0
$\begingroup$

I have a problem with knowing witch capacitor to use in a circuit because I am working on installing main circuit breaker where it is needed for 220 Volt AC current to be turned in to a lower current of 12 Volt useing a tramsformer. I would like to know how to calculate the capacity in farads without knowing the charge of the capacitor needed. The formula to calculate the capacitance of a capacitor Q=C/V would be more usefull in my opinion if I could know how to determine the charge of a capacitor.I want the AC current to be turned into DC current useing the right capacitor

$\endgroup$
3
  • 1
    $\begingroup$ You can't turn AC into DC using just a capacitor. $\endgroup$ – The Photon Mar 1 '20 at 20:48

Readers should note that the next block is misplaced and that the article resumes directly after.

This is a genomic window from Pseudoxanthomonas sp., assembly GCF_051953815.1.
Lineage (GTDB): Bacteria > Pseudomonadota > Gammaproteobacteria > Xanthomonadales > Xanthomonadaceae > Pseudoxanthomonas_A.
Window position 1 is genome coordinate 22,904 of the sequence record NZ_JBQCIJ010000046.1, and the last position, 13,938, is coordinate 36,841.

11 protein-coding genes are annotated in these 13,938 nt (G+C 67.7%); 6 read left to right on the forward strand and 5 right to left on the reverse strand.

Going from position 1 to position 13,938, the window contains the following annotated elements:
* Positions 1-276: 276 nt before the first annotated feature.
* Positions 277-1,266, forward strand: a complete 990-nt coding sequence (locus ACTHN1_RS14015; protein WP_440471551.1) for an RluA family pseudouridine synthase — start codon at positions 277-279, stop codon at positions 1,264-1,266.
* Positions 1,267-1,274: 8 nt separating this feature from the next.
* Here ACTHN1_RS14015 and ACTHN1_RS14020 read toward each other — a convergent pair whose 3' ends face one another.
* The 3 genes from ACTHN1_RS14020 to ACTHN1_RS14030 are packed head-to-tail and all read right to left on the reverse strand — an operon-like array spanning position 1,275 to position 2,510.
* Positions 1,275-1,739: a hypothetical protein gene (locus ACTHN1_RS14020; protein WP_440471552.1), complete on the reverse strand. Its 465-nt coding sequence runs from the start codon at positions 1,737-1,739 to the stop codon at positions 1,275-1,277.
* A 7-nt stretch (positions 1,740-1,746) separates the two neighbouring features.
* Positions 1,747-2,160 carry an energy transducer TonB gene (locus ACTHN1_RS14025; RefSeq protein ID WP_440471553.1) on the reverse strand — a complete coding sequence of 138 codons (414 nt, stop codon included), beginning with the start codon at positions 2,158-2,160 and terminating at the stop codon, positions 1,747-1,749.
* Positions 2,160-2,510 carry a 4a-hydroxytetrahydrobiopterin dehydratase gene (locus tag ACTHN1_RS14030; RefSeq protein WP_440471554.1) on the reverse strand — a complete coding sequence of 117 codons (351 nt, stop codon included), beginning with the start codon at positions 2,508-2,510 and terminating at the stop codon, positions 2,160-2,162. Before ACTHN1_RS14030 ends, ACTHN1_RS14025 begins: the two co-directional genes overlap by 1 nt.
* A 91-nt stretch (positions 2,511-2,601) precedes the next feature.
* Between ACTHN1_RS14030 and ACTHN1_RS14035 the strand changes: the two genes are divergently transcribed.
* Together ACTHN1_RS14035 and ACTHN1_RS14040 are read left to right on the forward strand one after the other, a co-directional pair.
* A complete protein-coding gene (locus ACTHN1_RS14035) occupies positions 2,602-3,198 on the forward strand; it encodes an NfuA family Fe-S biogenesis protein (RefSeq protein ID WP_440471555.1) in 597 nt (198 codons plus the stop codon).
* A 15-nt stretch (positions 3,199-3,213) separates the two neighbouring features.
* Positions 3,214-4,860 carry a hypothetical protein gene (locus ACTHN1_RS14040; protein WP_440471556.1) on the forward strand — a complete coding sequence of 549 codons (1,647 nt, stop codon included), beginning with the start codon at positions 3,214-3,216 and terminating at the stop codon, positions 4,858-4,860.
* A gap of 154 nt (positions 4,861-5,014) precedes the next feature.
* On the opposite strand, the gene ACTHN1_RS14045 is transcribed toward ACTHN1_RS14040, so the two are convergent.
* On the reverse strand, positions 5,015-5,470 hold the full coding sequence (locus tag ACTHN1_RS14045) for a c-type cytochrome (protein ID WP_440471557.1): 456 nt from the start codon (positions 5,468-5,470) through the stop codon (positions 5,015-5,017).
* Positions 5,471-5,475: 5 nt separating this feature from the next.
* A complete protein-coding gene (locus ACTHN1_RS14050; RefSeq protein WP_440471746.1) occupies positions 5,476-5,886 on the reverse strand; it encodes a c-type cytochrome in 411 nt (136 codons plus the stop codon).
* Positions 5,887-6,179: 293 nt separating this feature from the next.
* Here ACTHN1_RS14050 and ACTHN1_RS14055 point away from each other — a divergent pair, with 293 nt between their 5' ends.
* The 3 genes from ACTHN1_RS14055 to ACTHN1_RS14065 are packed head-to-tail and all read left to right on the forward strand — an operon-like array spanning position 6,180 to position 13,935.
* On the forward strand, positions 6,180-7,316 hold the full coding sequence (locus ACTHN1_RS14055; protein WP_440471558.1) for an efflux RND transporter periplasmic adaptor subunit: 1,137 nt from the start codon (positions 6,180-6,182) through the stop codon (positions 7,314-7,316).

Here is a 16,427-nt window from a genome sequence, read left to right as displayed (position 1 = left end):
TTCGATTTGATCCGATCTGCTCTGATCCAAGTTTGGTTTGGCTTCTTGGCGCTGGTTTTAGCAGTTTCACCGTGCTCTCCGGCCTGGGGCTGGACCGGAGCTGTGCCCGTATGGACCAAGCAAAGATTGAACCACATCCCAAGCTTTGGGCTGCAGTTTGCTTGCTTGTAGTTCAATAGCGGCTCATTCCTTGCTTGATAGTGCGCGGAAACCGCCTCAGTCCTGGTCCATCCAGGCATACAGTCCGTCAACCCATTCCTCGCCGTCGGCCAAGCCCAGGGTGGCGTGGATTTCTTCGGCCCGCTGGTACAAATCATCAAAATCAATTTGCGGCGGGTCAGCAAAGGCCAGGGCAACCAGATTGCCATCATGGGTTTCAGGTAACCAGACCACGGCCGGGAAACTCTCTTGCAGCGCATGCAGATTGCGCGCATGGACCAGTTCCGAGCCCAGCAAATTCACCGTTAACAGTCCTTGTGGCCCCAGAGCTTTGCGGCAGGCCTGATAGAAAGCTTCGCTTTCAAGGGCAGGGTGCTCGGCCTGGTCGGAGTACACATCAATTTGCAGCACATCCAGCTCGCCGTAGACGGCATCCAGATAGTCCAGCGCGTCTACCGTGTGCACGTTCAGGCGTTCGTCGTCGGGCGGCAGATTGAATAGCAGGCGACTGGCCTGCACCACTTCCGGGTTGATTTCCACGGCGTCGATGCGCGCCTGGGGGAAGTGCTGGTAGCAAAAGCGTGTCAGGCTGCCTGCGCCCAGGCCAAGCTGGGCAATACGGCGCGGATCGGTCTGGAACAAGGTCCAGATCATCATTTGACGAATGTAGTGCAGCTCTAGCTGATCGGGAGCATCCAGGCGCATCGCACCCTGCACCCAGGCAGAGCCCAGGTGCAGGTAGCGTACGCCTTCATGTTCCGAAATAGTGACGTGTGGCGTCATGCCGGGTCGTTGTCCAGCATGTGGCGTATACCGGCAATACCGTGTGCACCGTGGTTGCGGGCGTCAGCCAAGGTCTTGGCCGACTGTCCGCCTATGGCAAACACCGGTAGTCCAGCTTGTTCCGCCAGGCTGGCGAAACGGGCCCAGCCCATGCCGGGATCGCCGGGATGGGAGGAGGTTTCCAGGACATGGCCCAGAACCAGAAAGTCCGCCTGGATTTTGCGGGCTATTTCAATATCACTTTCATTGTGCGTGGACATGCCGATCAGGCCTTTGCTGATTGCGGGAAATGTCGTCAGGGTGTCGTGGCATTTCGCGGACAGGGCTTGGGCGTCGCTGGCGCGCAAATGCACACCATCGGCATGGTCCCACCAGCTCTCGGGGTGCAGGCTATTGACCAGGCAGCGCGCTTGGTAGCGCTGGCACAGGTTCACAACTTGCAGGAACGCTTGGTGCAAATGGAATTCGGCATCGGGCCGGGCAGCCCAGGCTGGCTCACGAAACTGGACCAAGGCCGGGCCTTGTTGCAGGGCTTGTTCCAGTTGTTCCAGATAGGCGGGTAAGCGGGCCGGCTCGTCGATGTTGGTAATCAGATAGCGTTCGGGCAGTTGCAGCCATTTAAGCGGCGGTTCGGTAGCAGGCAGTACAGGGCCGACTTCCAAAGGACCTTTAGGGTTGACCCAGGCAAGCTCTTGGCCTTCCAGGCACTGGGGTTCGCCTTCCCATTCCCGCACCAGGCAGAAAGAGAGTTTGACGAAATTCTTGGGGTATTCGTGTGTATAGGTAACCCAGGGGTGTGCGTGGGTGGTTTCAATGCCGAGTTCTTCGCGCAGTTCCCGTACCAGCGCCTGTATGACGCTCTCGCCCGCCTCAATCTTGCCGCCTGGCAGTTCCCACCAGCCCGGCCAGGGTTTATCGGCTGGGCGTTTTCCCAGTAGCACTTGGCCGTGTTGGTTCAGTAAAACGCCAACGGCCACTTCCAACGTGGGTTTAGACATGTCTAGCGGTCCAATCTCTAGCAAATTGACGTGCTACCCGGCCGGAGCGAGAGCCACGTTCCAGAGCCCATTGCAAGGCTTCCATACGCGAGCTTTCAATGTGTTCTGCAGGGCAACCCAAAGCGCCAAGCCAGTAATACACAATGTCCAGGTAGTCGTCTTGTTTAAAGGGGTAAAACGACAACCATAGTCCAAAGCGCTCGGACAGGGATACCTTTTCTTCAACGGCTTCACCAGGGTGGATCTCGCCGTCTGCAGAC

• $\begingroup$ This question is probably more suitable for the Electrical Engineering site than Physics. But please take a look at electronics.stackexchange.com/q/73863 first, so that you don't ask a duplicate question there. $\endgroup$ – PM 2Ring Mar 1 '20 at 20:51
  • 2
    $\begingroup$ I suppose you have a rectifier and want to know what capacitor goes behind it? It very much depends from the amount of current you will be using on the 12V= side, the larger the current, the larger the capacitor, $\endgroup$ – trula Mar 1 '20 at 20:53
0
$\begingroup$

To convert AC to DC, you will need a pn-junction (atleast two) which will allow for full-wave rectification of the current. This can be stabilized with the help of a capacitor in parallel or an inductor in series. The exact calculations depend on the specifications of the circuit.

$\endgroup$

Your Answer

By clicking “Post Your Answer”, you agree to our terms of service, privacy policy and cookie policy

Not the answer you're looking for? Browse other questions tagged or ask your own question.